The Yakuza games, long a PlayStation exclusive, started trickling onto PC this past summer with the release of Yakuza 0. It’s been silent since then though, which makes even a hint of news worth mentioning. One Andrew Marmo spotted a listing on SteamDB for Yakuza Kiwami this week, indicating the release isn’t too far off. Hopefully after its official arrival we get some news about the rest of the series too. (Via PC Gamer)

Foxhound

Mutant Year Zero: Road to Eden is one of the few releases left in 2018 that I’m still anticipating, blending XCOM with a just plain weird post-apocalyptic setting. Up until now we’ve seen a lot of Dux and Bormin, a mutant duck-man and pig-man, respectively. Now, just in time for launch, we’re getting a glimpse of Farrow the mutant fox-lady. Love it.

NieRly Game of the Year

Nier: Automata made its way onto our Game of the Year list last year, despite the PC version being pretty damn busted. And it’s still busted, almost two years later—which makes it a bit bizarre to hear Platinum’s reportedly prepping NieR: Automata – Game of the YoRHa Edition for PC. Will that version run? And more importantly, will the original version finally be patched? We’ll find out soon, I guess.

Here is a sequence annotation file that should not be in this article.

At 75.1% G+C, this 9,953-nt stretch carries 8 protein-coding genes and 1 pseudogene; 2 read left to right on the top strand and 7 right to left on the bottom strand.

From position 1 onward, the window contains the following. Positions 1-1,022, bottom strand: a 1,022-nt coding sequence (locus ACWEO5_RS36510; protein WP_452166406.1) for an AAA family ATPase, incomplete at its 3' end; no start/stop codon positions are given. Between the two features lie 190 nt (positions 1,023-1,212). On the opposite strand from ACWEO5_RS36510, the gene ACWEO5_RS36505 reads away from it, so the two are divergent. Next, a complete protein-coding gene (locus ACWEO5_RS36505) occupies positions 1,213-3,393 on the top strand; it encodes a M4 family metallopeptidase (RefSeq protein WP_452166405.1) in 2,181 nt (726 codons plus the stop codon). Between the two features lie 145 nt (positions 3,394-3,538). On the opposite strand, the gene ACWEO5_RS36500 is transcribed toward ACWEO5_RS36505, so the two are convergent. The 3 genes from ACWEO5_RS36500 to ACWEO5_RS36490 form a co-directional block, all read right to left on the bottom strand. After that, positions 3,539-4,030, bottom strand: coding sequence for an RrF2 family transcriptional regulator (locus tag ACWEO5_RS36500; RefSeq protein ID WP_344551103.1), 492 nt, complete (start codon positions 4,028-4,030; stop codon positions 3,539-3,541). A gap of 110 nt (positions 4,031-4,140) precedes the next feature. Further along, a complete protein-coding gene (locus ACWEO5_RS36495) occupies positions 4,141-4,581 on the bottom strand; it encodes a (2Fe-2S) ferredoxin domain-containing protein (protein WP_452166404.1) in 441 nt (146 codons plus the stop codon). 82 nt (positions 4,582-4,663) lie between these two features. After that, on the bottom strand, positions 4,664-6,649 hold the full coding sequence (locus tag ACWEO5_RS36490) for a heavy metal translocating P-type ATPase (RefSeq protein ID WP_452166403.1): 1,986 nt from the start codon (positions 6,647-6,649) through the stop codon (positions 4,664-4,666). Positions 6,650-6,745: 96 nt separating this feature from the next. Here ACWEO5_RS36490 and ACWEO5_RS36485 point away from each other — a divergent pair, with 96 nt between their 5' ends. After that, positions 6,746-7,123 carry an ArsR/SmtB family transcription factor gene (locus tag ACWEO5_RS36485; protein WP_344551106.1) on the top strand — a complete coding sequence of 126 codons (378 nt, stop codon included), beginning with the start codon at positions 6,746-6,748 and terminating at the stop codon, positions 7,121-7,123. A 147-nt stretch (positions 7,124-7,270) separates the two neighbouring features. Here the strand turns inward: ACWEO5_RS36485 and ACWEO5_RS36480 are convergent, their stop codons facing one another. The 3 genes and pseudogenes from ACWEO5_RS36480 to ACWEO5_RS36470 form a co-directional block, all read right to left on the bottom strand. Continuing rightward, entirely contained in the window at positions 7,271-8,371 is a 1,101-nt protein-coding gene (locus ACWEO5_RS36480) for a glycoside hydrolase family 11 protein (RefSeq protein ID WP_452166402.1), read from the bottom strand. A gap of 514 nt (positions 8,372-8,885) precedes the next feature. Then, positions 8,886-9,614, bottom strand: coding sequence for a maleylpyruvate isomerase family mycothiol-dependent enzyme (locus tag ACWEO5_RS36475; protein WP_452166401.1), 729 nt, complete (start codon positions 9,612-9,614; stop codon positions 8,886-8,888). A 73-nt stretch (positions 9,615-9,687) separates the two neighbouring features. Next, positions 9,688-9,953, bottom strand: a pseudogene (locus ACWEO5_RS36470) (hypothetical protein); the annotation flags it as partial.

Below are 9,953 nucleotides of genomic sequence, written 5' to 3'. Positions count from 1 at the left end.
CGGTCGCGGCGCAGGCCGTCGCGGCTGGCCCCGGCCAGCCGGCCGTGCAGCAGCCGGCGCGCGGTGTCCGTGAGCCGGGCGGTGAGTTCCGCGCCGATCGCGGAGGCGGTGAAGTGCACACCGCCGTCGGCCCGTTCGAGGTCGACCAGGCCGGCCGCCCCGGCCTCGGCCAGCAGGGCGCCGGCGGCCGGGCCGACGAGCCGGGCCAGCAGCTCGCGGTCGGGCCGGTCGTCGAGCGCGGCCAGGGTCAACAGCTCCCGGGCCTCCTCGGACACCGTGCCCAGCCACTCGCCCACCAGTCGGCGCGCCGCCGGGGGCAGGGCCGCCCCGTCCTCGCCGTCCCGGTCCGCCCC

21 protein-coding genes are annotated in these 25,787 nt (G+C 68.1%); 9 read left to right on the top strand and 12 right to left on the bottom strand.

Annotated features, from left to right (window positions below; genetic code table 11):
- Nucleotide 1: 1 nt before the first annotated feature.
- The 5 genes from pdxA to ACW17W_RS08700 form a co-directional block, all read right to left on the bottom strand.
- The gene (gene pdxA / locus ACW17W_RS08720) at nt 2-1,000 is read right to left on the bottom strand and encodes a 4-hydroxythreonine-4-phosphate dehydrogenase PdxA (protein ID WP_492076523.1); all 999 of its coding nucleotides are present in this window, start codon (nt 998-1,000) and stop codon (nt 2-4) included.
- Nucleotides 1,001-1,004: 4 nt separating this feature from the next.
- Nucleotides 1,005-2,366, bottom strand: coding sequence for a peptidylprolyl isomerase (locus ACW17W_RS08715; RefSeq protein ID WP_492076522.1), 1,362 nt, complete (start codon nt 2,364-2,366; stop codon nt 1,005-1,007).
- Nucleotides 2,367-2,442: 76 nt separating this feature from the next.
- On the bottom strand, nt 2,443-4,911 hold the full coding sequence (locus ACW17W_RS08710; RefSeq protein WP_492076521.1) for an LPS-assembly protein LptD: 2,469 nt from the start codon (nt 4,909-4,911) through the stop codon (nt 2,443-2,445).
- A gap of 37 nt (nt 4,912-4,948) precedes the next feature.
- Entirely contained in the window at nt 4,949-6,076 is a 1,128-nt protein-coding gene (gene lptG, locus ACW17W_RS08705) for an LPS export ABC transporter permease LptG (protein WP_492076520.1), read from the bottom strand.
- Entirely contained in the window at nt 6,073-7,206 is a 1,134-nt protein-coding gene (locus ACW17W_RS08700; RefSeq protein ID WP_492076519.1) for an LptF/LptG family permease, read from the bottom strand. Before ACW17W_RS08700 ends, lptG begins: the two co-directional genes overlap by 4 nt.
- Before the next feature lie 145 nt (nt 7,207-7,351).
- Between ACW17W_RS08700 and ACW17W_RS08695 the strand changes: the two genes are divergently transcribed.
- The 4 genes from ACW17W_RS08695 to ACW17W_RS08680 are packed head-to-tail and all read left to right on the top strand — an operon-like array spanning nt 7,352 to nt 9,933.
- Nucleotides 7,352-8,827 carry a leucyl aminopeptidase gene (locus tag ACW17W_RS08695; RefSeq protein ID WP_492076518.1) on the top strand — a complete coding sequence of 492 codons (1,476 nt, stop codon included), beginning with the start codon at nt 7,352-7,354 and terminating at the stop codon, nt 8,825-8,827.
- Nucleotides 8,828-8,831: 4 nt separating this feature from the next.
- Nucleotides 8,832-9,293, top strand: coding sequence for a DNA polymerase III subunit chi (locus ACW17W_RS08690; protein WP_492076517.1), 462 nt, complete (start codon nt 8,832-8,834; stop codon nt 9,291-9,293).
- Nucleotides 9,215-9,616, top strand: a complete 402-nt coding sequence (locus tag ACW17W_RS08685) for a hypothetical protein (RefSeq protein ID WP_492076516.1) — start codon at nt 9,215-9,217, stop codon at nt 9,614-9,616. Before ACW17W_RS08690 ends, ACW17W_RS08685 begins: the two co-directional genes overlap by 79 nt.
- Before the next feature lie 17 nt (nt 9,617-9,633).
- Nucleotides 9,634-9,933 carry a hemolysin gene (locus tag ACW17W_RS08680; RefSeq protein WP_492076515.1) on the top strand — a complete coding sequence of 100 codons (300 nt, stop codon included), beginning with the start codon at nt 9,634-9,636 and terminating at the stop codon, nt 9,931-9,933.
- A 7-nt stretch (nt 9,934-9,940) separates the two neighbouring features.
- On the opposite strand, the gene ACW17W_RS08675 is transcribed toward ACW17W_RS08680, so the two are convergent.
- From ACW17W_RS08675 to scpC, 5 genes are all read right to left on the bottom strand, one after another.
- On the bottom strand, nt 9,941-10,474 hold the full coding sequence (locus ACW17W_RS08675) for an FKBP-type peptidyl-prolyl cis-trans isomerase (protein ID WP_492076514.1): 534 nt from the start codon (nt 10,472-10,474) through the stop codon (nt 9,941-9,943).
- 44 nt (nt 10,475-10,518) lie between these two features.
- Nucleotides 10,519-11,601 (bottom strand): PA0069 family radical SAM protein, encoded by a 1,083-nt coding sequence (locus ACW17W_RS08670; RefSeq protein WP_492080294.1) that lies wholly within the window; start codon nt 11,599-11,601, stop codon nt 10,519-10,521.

[“source=pcworld”]

This Startup Wants To Wean Kids Off Smartphones And Gadgets With Engaging Activities

Young students form a line as they walk to classes after morning assembly in New Delhi, India. (AP Photo/Kevin Frayer)

In a world where kids already seem to be spending far too much time staring at screens, how do you keep them intellectually challenged without giving them any gadgets?

That’s the problem that Chennai startup Flinto Learning Solutions is seeking to address. Flinto is a reference to flint stones and how early humans created fire. It’s a nod to how the company would like to ignite young minds.

The five-year-old company that was founded by three dads has become a leading player in the early childhood education segment. It provides learning kits and activity boxes to children and to mom-and-pop preschools on a subscription basis. It’s raised $9.5 million in funding to date, the latest of which was a debt investment round in August. Flinto’s investors include venture capital firms Globevestor from the U.S. and India’s Lightbox.

Chennai’s Flinto Learning Solutions provides subscription-based activity boxes and kits for toddlers and kids up to the age of 12. (Source: Flinto Learning Solutions)Flinto Learning Solutions